When Tonya’s 16 and has braces and short hair, that’s when she’s heavily influenced by her coach, Diane. Diane has a lot of money and goes to gala events and is very much part of Portland society, and she’s trying to turn Tonya into this prim and proper, Ralph Lauren, prep school version of an ice skater. So, there’s a little bit of that in her costume when she has dinner and introduces Jeff to LaVona at the buffet. She has a sweet, ruffled collar and a bow around her neck, and there’s this femininity.

In real life, Tonya didn’t want to dress like that. As she gets older and gets into it with Jeff, she starts really becoming her own person. She breaks away from LaVona. LaVona can’t dress her anymore, her coach can’t dress her anymore and then we explore that in that skating competition where she made her own costume. She starts making her own costumes and making some choices that are not really appreciated by her fellow skating comrades. That was really important, to define that.

Another interesting thing that I noticed in doing research of her and Jeff is that they start dressing alike. That’s sort of like a Stockholm syndrome. Really, you look at press photos of them, and they wear turtlenecks, they wear the same sweaters together. They’re not identical, but there’s a through line where suddenly they become almost one person. She starts wearing his turtlenecks and mock necks, and it’s really subtle but if you looked at the continuity, there’s a scene where sometimes he has the maroon mock neck, and then sometimes she has it on.

Neon

It’s not making fun of anything, but it’s the abuse of her identity. She’s so strongly opinionated and such a unique person, and she disappears within that abuse within her marriage. It’s there when you do the research. People might not be aware of that in the film, but that was the intent, that there was a subtle shift, with two people becoming one person.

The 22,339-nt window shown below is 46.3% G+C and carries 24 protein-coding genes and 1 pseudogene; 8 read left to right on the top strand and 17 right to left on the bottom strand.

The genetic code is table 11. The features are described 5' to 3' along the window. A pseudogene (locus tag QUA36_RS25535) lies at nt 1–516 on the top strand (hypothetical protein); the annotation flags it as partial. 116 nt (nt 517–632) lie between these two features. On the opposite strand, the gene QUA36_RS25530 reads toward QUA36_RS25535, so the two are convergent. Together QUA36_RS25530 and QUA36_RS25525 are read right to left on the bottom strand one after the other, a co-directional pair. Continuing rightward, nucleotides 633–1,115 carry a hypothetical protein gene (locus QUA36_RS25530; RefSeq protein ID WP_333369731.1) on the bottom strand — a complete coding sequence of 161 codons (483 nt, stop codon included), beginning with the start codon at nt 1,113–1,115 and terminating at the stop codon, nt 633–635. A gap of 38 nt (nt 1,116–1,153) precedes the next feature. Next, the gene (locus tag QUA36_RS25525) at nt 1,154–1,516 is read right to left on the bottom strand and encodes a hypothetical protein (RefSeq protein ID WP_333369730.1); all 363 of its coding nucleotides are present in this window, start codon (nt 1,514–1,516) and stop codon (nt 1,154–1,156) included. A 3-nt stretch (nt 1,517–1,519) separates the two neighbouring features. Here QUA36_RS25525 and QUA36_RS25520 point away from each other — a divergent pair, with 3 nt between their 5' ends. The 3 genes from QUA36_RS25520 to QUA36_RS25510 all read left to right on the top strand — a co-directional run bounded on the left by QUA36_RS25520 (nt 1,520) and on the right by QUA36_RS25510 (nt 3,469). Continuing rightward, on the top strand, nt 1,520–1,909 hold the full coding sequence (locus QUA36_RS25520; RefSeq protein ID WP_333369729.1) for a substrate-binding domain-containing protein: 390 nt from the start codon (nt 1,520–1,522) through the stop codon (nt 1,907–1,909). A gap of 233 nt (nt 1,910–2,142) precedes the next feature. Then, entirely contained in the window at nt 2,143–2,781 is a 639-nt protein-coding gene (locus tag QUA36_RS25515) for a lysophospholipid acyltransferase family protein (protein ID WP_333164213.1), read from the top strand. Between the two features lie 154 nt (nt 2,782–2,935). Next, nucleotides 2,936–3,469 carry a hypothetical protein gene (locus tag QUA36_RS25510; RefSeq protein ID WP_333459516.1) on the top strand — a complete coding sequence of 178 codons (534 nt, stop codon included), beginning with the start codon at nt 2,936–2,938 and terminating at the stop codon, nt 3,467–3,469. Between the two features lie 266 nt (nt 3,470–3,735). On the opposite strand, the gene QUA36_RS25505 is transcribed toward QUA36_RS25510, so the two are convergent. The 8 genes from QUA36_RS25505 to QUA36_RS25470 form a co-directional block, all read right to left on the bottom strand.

Then, when you see her in the current-day interview, that says some things about her politics. She definitely has her own opinions about politics, and she’s crass. She has her western boots on, and she’s not part of that skating world anymore. She can do whatever she wants and be her own person once again.

What was the guiding principle behind the film’s color palette, in terms of the costumes?

With Tonya, because she’s a tough person, she’s not afraid to voice her opinion and she does not particularly consider herself ultra-feminine, so the skating costumes were always pink and purple, and colors that were probably quite uncomfortable for her in real life. Then, she started making more money, and being able to afford her Louis Vuitton bag. She has Chanel earrings and a nice leather jacket and she’s definitely more sober in her color choices as the violence escalates.

Diane is very pink and pretty and ultra-feminine, and LaVona’s cigarettes could ignite her costume at any time. She’s usually wearing polyester, usually brown, and then she has a red uniform, when she works— maroon and pink. That was on purpose, so she’d feel really uncomfortable in those colors. She would never choose those colors for herself.

Jeff was really fun to create because I hated him—he’s a wife beater. But as I found out more about Jeff and then met Sebastian [Stan], who’s so wonderful and intelligent as all the actors were, I started liking him. I would give him presents throughout the shoot. I’d knock on his trailer and say, “Jeff, I’ve got a new turtleneck for you.” He was really sweet. He’d always be really pleased that I’d found the two-and-a-half inch mock neck in the perfect tone of maroon. His Girbaud jeans were really hard to find.

As Tonya made money, Jeff would get nicer things. His jeans became nicer, his shoes became a little nicer, he had a nicer car, and the blue interior of the car matches the turtlenecks. [laughs] It’s a love note to maroon, I guess.